When Ed Race got a glimpse of that man, his heart skipped a beat. While the other gunmen were wearing masks which covered their entire face, this one wore only a half-mask, exactly similar to the one Ed himself was wearing. The man was about five-foot-eight, just about Ed's height and build, and he was fair-haired, just as Ed was. To the audience out front, it must seem as if the Masked Marksman himself were stepping out from the wings again!

As the man moved out on to the stage, Ed noted that he had a scar on the right side of his chin. It was an old scar, and barely noticeable from a distance. Otherwise, there was nothing to indicate that he was not the Masked Marksman—even to the two forty-fives which he carried.

Ed took an involuntary step forward, but the snout of a sub- machine gun was thrust into his side. He saw that two of the gunmen had remained in the wings to cover the stage-help. One of them was pointing his rapid-firer at those lined up against the wall, while the other was concentrating exclusively on Ed. This one grinned at him and said:

"Hold everything sucker!" The fellow had his finger curled around the trip of the machine gun, and his eyes glittered through the twin holes of his mask.

Ed stood still.

The leader of the bandits, with his two guns in his hands, was now standing close to the doused footlights. He raised his voice, and spoke to the audience. "Ladies and gentlemen, we are now going to ask you for a contribution. Everybody contributes to something these days, and you are going to us." His voice was strong, his tone self-assured and confident. He spoke well, each word sharp and clear-cut, and his voice sounded amazingly like Ed's voice. To all intents and purposes, it was the Masked Marksman himself, addressing his audience.

"You people are down here for the winter vacation, and you have plenty of money," he went on, unhurriedly. "We figure that the average vacationist in Florida carries twenty-five or thirty dollars in his wallet when he goes out of an evening. There are fifteen hundred of you in this house, and fifteen hundred times twenty-five dollars equals thirty-seven thousand dollars. That's the amount of money we expect to collect from you. In case you don't think we mean business, we'll show you how sadly mistaken you are!"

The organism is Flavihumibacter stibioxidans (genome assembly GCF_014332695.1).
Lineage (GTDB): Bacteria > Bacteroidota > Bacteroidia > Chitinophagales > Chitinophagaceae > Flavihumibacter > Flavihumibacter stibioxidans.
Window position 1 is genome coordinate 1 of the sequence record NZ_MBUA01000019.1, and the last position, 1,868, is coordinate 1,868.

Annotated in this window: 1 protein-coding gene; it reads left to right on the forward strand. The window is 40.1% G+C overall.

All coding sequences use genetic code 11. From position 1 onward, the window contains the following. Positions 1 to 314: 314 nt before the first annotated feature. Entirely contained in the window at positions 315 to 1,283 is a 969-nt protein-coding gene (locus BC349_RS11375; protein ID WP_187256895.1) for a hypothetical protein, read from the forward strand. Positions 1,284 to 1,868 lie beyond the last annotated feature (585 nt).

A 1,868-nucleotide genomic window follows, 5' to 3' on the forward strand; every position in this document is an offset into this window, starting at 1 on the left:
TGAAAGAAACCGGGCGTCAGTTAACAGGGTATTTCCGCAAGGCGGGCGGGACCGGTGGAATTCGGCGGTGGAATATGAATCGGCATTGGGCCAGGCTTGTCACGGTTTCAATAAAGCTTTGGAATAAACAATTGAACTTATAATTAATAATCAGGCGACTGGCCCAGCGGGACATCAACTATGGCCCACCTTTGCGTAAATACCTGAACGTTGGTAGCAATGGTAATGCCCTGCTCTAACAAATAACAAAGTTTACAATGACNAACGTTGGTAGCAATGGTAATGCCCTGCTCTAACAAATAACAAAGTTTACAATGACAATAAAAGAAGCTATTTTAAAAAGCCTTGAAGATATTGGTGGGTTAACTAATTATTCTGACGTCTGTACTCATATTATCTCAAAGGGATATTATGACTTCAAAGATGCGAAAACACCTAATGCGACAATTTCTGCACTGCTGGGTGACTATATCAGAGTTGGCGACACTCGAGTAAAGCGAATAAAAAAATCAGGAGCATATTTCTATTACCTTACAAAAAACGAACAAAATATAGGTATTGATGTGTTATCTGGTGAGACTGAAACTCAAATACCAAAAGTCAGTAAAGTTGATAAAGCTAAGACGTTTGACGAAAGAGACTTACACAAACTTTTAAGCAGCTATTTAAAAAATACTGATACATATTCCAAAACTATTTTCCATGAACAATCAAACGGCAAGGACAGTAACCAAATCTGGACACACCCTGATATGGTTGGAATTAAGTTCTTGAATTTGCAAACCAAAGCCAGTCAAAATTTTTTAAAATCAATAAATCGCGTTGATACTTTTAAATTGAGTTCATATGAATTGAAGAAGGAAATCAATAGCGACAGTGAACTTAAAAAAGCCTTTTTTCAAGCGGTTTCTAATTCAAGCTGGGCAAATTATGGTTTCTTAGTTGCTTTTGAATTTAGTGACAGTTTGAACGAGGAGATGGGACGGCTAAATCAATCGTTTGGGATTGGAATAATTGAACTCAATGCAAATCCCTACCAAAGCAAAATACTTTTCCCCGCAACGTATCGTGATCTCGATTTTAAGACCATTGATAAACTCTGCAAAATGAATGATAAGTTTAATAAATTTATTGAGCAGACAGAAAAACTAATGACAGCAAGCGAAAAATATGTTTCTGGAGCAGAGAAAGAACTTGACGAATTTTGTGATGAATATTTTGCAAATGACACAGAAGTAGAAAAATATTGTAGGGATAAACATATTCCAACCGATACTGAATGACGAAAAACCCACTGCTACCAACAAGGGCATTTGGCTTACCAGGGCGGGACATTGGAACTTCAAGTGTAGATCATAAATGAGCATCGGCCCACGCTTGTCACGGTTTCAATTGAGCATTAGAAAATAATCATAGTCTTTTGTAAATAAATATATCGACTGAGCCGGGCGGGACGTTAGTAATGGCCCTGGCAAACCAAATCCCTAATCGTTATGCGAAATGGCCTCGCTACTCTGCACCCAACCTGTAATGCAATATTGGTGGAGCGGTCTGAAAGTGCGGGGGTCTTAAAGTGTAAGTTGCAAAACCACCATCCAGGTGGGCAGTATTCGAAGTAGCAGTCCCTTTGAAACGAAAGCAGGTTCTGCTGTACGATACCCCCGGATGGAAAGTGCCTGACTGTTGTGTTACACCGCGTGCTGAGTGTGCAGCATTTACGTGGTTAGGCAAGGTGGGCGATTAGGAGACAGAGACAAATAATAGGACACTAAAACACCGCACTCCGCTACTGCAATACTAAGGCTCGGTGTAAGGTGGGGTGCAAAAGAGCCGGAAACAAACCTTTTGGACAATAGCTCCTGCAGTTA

He motioned to the men at either end of the stage, and they deliberately swung their sub-machine guns around to cover the first row of the orchestra. Then, at another signal from him, they calmly pulled the trips and sent a hail of slugs into the bodies of the occupants of the front seats!

The bursts lasted barely ten seconds, and the crashing drum- fire echoed and reechoed through the house like the rolling thunder of an electrical storm. Then they swept their muzzles in a murderous line across the entire span of the first four rows, and when they stopped shooting, the bodies lay bloody and writhing in those seats. It was deliberate, cold-blooded massacre; but it accomplished its vicious purpose. The rest of the audience sat stunned, motionless, like graven images.

The leader on the stage smiled underneath his half-mask. He waited till the echoing thunder of the gunfire died away, and then he spoke again. "You see, ladies and gentlemen, we figure we'll have to kill someone before we convince you that we mean business, and they can't hang us more than once anyway—if they catch us. So we might as well do it first, and save time. Believe me, anyone who tries to stand up will be shot in a second!"

Ed Race, standing in the wings, felt a surge of hot anger rush over him. "Damn you!" he shouted, and started to leap forward.

The man who was covering him raised the barrel of the sub- machine gun and brought it down on the back of his head. A wave of unconsciousness surged over him, and he blacked out completely...


SLOWLY, with dreadfully painful effort, Ed moved a hand. Out of the depths of black unconsciousness he fought back to a reeling, agonized awareness. It was like climbing uphill on a slimy, slippery slope, out of a pit of darkness toward a feeble ray of light somewhere up above. He didn't have to try to recall what had happened; he was all too aware of it. Indelibly etched upon his brain was the picture of those bloody bodies of the innocents in the front row of the theater.